Friday, April 30, 2010

Watch out for Health Care Scams!

The passage of the new health care reform legislation is supposed to make it easier to get health insurance. Because the regulations are still new and some are being challenged in the courts, scam artist are having a ball with their efforts to rip us off.

This bulletin from the California Insurance Commissioner highlights the need to be cautious no matter where you live. Some folks are going door to door selling "Obama Care" polices and making false claims just to get you to enroll in a "health plan" now. Most of these scams use high pressure tactics like telling you there is a limited time frame to get coverage or that the coverage will cost more or be unavailable later.

Get their business card and check with the Dept. of Insurance in your state to see if they are licensed. In California and most states an insurance agent must display their license number on all materials, including advertisements and business cards. Check out http://www.healthreform.gov/reports/statehealthreform/california.html to find out what changes are coming to California and your state.

Also in the news, Anthem Blue Cross agreed to halt its planned rate increase in California after an investigation by the Dept. of Insurance found errors in the rate filling and inaccurate data that the rate filling was based on. Anthem has said that they will resubmit a new rate filling.

Thursday, April 22, 2010

You can leave your carrier and take your discount with you, almost.

Election time in California, the increasing bombardment of voters by candidates. Why the other candidate spells doom for California, and how I, the only candidate worth voting for, can save this great state. The stream of mailers that hearken the end of the world if a proposition is not passed, or conversely, if it does pass.

And on the list of propositions, Prop 17. This proposition would allow you to receive your continuous auto coverage discount even if you switch carriers. You would have to provide proof that you had no lapses in coverage for longer than 90 days during the last 5 years. However, if  the lapse was due to non-payment, you would not get the discount regardless of how brief the lapse.

Huh? What if I lose my job or am sick for an extended period of time and can't pay my auto insurance? Or if I have my car insured and go on vacation and forget to pay my auto insurance, my policy lapses and I lose my discount?  That's how it reads to me. Check out the voter guide, page 2 under proposal.

The other thing that gets me is that Mercury Insurance is the sole corporate sponsor. Why would they sponsor such a bill? Could it be to circumvent some of the current pricing protections?  Recently the Dept. of Insurance started an investigation into Mercury for overcharging customers and violating state regulations with regards to rating certain types of customers. See the LA Times article here.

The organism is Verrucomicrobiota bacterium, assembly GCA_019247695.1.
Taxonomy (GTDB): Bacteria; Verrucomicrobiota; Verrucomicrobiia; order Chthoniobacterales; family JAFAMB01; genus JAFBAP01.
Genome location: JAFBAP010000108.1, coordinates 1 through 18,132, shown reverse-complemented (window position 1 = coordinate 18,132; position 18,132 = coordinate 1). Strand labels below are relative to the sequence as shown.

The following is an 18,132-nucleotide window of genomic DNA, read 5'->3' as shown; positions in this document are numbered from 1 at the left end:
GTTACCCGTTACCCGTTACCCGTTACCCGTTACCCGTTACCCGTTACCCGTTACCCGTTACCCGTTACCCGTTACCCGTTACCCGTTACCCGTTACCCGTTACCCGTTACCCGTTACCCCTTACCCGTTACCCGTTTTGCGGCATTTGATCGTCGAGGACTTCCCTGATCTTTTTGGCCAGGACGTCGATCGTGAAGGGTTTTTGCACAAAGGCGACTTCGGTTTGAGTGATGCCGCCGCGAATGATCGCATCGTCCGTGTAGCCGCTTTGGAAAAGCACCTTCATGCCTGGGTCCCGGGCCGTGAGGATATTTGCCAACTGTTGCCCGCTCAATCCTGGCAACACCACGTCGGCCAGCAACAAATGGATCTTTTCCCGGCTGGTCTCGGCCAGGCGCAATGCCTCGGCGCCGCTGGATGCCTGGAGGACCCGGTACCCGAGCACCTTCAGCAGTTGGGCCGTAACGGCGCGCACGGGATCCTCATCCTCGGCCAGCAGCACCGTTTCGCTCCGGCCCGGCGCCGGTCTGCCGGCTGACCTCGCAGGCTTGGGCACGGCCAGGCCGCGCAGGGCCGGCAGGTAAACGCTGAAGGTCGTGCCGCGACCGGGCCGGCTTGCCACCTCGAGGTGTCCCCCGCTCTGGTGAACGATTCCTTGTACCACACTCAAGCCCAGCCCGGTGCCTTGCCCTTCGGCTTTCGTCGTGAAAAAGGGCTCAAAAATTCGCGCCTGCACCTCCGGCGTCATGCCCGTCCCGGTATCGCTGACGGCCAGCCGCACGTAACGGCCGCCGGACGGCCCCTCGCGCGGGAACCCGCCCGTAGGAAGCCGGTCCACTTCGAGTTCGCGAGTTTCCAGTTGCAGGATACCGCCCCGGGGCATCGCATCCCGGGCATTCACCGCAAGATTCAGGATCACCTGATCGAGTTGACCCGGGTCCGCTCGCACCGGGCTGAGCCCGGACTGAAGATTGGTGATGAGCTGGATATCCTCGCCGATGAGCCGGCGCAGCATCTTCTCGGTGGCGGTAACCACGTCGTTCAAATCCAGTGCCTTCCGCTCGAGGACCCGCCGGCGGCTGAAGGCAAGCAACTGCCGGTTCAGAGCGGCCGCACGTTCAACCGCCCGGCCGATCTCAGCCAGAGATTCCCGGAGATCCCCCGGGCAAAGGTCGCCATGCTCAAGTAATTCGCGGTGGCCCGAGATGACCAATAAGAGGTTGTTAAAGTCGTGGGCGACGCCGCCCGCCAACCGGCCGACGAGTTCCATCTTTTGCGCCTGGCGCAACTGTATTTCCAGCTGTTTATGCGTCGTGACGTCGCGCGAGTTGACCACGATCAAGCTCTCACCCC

Some consumer groups say that this is an attempt to get around the pricing protections that voters approved with Prop. 103 back in 1988. That may be.

For now though, I think Prop. 17 is not what we need. I'm voting no.

Friday, April 16, 2010

Flood Program is back in business, for now.

We'll, the Senate was all rested up from their spring break and finally got back to business. Yesterday they overcame the block that Sen. Coburn enacted before the Senate went on spring break. The President signed the bill last night and the National Flood Insurance Program (NFIP) is back in business.

They did cover the two gaps in the program retroactively, which means that policies that expired or were renewing during that time will not have a lapse in coverage.

The only down side is that we get to go through another round of funding approvals next month as the programs funding expires, again, on  May 21.

Why do they need funding from Congress? Well, the NFIP is a government program. They have had to pay out billions in losses for Katrina as well as the annual flooding in the Midwest. Charging higher premiums would be the only way to increase their revenues. Flood insurance is already pretty pricey. Also, the fact that not that many people are in areas that are required to have flood insurance means less revenue for the NFIP.

Remember that insurance is not an even exchange. You are paying a premium per year to have insurance, let say $700.00 a year, and if something happens you pay a deductible, say $1,000.00. Your out of pocket costs are $1,700.00 for the loss. The insurance company pays the rest up to the policy limit. This could be in the tens of thousands or more.

Lets say you have a flood. Big rain storm hits, the storm drain overflowed and you live down hill. You have paid for a flood policy. You have a $2,000 deductible. You paid $1,200 for the policy for the year. The damage to you home is $50,000. You have only paid $3,200 to have the insurance company pay the rest.

Now a regular insurance company, Fidelity, Farmers, State Farm, etc., has to meet state requirements for solvency. They have to have the ability at all times to pay out every policy they have issued and then they have to have additional reserves. They can have extra funds through re-insurance ( an insurance companies insurance policy) and thought investments in the stock and bond markets.

NFIP relies on congress for funding and premiums paid by existing policy holders.

Hopefully next month congress will act a bit faster. Or better still, approve funding for a much longer period than one month.